I have been knocked out with a fever for a few days. The good news is I happened to pick up Elizabeth Gilbert's book, "Eat, Pray, Love" just before I went down and read the whole thing between my bed and the couch as I dozed off and on.
About ten people had told me, "you must read this book" which usually puts me off immediately, especially when it has a section on Italy -- there is only so much gaggling over plunging necklines and pizza one can take. But this book is different.
Her first destination for a year of "one woman's search for everything" was Rome, where she arrived with no agenda other than spending four months discovering "pleasure" (while remaining celibate). So, what is left? Food, beauty and learning to roll a beautiful new language off your tongue. To her credit, she appreciates pleasure in all three, calling on her new Italian friends to help her understand that, "the beauty of doing nothing is the goal for all your hard work, the final accomplishment for which you are most highly congratulated. The more exquisitely and delightfully you can do nothing, the higher your life's achievement."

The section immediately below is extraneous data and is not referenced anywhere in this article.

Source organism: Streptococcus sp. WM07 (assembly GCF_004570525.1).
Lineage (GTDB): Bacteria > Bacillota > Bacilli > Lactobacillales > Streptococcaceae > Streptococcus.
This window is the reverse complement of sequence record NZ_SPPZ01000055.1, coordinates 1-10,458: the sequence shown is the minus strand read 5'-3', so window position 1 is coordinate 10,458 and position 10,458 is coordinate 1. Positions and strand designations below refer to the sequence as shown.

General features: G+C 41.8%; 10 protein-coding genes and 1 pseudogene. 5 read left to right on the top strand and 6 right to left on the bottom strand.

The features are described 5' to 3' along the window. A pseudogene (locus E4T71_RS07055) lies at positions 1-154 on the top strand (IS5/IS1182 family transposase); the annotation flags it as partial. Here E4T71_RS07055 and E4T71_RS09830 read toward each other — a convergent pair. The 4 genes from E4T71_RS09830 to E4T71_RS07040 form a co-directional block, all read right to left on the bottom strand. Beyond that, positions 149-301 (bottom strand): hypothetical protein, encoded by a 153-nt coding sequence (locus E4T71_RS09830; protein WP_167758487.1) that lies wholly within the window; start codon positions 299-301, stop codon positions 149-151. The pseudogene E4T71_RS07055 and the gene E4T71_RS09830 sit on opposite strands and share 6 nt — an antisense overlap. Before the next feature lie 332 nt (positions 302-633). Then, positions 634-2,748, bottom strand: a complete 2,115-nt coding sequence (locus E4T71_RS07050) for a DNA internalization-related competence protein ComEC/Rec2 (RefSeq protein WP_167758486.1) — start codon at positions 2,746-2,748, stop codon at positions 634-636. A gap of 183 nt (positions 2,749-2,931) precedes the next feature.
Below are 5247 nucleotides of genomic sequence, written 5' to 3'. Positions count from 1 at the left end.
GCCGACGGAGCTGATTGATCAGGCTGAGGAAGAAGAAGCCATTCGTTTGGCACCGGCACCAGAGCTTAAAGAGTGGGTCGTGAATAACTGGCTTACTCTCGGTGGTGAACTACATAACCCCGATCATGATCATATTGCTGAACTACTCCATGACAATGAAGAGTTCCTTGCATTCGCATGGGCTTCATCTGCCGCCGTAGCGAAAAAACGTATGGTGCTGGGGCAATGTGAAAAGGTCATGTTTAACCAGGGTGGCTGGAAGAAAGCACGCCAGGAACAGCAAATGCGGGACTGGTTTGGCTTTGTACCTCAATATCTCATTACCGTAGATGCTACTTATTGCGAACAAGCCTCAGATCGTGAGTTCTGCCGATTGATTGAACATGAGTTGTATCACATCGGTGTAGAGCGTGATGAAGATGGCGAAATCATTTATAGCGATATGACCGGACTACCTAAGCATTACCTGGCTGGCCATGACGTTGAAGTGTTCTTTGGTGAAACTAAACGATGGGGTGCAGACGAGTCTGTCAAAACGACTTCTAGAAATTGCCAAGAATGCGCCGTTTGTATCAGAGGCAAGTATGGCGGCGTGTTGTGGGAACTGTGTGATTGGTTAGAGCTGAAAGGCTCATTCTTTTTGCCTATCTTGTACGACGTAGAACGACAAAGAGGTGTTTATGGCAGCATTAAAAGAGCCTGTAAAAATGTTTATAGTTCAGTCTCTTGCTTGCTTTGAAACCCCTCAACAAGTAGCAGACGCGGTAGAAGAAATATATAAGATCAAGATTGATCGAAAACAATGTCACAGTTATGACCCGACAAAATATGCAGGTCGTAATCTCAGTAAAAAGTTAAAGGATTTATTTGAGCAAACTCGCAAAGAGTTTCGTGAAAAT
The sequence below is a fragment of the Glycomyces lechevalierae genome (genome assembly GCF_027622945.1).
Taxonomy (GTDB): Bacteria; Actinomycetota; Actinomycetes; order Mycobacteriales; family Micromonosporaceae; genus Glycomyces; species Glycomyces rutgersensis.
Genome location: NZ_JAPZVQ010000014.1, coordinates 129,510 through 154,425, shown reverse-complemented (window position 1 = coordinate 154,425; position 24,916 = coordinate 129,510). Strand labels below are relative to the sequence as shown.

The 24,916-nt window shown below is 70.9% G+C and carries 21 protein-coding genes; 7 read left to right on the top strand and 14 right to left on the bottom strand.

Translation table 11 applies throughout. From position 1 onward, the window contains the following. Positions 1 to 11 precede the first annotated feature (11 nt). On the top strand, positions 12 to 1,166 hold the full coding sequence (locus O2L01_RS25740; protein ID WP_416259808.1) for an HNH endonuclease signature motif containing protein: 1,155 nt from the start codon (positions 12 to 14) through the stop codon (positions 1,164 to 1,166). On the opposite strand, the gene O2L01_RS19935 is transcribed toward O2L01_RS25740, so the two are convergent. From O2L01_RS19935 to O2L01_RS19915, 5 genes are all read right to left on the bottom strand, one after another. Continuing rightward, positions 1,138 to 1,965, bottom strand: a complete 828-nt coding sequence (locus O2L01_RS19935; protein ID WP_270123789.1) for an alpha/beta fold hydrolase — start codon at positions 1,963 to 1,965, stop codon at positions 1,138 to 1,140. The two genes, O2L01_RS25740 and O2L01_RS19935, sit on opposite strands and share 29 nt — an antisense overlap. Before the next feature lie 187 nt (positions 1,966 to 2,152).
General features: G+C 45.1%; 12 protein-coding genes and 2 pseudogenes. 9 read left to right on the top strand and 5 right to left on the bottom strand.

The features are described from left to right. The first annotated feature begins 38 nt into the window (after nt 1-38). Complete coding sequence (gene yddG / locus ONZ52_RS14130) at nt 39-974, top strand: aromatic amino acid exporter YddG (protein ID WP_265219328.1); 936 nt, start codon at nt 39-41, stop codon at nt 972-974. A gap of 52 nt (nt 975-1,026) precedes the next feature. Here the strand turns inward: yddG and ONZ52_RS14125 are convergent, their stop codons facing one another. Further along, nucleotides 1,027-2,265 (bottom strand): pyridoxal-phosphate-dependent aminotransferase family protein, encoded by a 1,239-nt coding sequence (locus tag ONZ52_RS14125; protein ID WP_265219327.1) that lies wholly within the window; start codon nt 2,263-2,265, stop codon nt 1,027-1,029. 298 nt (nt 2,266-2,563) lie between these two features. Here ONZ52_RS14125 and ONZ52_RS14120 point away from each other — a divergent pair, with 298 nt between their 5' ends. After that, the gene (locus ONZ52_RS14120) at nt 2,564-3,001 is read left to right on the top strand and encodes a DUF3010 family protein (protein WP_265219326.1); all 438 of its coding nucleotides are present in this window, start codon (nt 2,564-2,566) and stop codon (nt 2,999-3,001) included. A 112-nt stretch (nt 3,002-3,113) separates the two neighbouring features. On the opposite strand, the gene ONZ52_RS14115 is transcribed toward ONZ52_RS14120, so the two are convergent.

In Italy she was able to give herself permission to fully explore the question, "How do I define pleasure?" To discover what she likes to do, what gives her soul-satisfying pleasure. At the end of her stay, while traveling in Sicily, she discoveres that "the same thing which has helped generations of Sicilians hold their dignity has helped me begin to recover mine -- namely, the idea that the appreciation of pleasure can be an anchor of one's humanity." Creating and enjoying beauty can be serious business, a way to hold onto reality in the midst of physical and moral decay and chaos.
A wonderful way to describe Italy's gift to the world -- permission to explore the fundamental role beauty and pleasure play in our lives, without shame and guilt, because they define what makes us both human and divine.